Career ladder: Inch, 60, earned a bachelor's degree in finance in 1978 and an MBA in finance in 1984 from Eastern Michigan University. Starting her career with Ford Motor Co. in 1978 as an industrial relations analyst, she has held a variety of finance roles for the Dearborn-based automaker, including global commercial vans, global compact pickup trucks, engineering analysis, business planning, parts pricing and others. More recently, she was manager of worldwide revenue and manager of North American truck pricing from 1998 to 2000; controller of Ford marketing and sales from 2000 to 2004; and finance director for the Ford Customer Service Division from 2004 to 2010. In January 2010, Ford appointed her chairman and CEO of its real estate division, Ford Land.
Power metrics: Inch leads Ford Land, which owns 71 buildings totaling about 13.1 million square feet in and around Dearborn and Allen Park. She also heads the automaker's $1 billion-plus plan over the next 10 years to modernize its 63-year-old research and engineering hub in Dearborn. The plans are as grand as they are expensive. Autonomous vehicles, on-demand shuttles and eBikes will be tested on the site, which is also planned to include a new 700,000 square-foot-plus design center with new studios and an outdoor design courtyard. Phase two includes reworking about 1.3 million square feet of the Ford World Headquarters building. Those plans include connecting Ford Motor Credit Co. to the headquarters; improved connectivity, walkways, covered parking decks and recreation areas like softball diamonds and soccer fields; and enhanced green spaces. There would also be a Sustainability Showcase building to produce more energy than it uses. This overhaul requires moving 30,000 employees from 70 buildings and into the Silicon Valley-like campus locations in the automaker's home city. Ford Land is currently in the beginning stages of construction, largely revolving around infrastructure and things like parking lots. "We have to get the vehicles off, vacate a lot of this massive surface parking we have in order to start the first construction. It's a really tricky sequencing thing."
Secret weapon: Empathy. "I understand where people are coming from. The more you understand that, the more you can develop strategies or proposals that they would buy into or be agreeable to."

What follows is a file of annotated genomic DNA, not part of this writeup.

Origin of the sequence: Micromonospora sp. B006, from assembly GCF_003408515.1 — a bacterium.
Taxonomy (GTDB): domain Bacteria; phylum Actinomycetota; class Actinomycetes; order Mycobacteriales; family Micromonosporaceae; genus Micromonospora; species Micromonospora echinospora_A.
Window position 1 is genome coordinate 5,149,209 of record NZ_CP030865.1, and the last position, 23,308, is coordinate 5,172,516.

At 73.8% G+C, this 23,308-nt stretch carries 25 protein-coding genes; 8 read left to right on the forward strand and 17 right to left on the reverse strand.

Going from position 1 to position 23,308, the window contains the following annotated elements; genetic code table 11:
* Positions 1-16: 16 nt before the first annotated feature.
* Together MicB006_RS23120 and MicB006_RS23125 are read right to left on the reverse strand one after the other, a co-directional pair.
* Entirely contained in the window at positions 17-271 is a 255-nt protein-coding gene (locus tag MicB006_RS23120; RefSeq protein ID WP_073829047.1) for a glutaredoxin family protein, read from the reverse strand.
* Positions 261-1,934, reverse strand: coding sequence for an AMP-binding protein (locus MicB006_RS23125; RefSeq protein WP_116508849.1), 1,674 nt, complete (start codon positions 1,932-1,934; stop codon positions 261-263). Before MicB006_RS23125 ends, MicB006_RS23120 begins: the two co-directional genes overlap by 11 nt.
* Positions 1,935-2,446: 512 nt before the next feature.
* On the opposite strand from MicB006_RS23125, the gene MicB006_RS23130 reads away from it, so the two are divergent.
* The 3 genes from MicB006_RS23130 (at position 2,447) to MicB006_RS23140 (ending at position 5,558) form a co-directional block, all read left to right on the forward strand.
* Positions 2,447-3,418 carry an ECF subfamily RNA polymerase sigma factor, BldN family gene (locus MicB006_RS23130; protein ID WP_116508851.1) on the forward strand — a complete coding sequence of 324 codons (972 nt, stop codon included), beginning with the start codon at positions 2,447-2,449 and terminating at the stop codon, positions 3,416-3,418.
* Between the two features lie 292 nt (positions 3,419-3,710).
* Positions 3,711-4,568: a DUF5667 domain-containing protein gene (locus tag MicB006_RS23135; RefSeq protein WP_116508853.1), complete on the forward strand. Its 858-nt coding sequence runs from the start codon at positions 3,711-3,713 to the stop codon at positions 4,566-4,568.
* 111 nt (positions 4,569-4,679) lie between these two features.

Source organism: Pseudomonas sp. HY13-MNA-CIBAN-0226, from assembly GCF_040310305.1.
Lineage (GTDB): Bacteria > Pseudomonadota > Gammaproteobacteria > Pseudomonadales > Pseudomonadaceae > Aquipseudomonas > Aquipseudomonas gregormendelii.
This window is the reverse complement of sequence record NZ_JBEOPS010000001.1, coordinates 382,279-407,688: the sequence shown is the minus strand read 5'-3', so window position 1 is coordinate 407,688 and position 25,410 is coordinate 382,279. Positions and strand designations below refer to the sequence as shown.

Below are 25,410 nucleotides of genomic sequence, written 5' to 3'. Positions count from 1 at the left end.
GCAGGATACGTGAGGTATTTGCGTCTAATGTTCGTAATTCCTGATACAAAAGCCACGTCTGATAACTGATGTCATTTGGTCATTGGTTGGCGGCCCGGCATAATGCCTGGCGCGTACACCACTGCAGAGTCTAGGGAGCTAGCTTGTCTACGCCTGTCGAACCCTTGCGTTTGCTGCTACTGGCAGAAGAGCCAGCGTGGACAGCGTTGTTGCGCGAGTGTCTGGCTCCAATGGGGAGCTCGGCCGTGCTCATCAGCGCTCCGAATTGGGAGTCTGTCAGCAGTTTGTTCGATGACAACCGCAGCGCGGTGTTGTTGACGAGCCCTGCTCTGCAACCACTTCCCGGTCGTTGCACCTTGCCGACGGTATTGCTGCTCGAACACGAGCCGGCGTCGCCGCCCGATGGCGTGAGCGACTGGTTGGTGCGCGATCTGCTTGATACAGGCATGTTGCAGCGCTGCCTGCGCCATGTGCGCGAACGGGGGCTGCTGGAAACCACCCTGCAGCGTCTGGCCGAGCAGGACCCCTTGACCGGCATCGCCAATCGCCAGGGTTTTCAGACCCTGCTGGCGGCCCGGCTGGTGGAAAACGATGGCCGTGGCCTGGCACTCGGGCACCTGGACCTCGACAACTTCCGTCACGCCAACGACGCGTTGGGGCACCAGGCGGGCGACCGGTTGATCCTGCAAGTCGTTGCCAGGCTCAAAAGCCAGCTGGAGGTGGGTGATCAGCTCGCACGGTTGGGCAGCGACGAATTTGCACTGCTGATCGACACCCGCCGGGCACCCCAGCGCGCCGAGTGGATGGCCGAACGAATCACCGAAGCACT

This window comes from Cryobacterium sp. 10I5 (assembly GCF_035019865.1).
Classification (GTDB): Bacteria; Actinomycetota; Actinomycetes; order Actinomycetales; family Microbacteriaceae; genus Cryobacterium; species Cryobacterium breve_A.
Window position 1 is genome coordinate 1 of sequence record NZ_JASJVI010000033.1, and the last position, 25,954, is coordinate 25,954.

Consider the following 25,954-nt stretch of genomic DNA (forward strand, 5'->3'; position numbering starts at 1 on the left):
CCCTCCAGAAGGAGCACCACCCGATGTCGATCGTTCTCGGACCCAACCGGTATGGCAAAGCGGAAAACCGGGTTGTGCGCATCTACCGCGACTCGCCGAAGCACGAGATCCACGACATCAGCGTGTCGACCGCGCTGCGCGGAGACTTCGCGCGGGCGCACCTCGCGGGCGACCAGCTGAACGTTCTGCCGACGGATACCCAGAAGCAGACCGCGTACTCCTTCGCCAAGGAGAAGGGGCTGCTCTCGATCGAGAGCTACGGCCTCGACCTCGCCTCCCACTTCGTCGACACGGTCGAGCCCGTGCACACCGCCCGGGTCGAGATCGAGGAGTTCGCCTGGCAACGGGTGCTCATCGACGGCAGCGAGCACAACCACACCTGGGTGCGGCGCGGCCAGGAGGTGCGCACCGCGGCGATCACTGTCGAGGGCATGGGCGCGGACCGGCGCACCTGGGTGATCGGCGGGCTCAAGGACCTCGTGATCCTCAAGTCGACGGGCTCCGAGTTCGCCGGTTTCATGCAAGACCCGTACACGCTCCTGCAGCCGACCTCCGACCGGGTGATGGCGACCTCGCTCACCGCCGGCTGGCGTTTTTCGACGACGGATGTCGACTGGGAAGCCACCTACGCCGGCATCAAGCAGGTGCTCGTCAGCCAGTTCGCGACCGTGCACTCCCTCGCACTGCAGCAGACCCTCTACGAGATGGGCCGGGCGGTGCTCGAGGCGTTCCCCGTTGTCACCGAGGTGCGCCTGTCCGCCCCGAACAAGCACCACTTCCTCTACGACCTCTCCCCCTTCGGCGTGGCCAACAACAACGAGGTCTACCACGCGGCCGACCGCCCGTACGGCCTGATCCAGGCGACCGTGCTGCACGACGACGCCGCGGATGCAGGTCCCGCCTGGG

What defines a powerful or influential woman in today's business world, particularly in Detroit: "In order to develop a situation where you have influence, for me it's always been a couple things: One, I learn everything I can about the business and what I'm involved in because knowledge is power. The other piece is being in a position to develop good relationships and trust with your colleagues, and it takes some time to develop those kind of trust relationships."
Advice to women in the automotive field: Work hard and learn everything you need to learn. "Success doesn't come from just showing up," she said. "I always liked that quote by Henry Ford: 'Whether you think you can or you think you can't, you're right.' If you think you can do it, you can. You just have to plot out how you get there."
How the role of women in the workplace has changed: "Women weren't always helping women. We've improved on that a lot. It's helping others; it's working together."
Jennette SmithHere's how we produced this special section.
Jennette SmithWe view all of our honorees over the years as part of a "legacy list," some of whom should be considered as prospects for corporate and nonprofit board service.
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Sherri WelchThe new study by Grand Valley State University of Fortune 500 boards shows a correlation between board diversity and healthier profits, and Michigan companies have ample opportunity to improve board diversity, the study's co-author says.
Staff Blog | Jennette SmithI've been living and breathing this project for months and got by with a little help from my friends in the newsroom and at companies across the state.
Staff Blog | Mary KramerThat's why Crain's Detroit Business has joined with the Michigan Women's Commission and Deloitte, among others, to create a path to help more companies find talent for their boards.
Crain's Detroit BusinessIn an effort to boost women's representation on for-profit corporate boards, Crain's Detroit Business on Tuesday night launched the Michigan Women's Directory. The launch coincided with the 100 Most Influential Women in Michigan recognition event that was attended by about 700 people.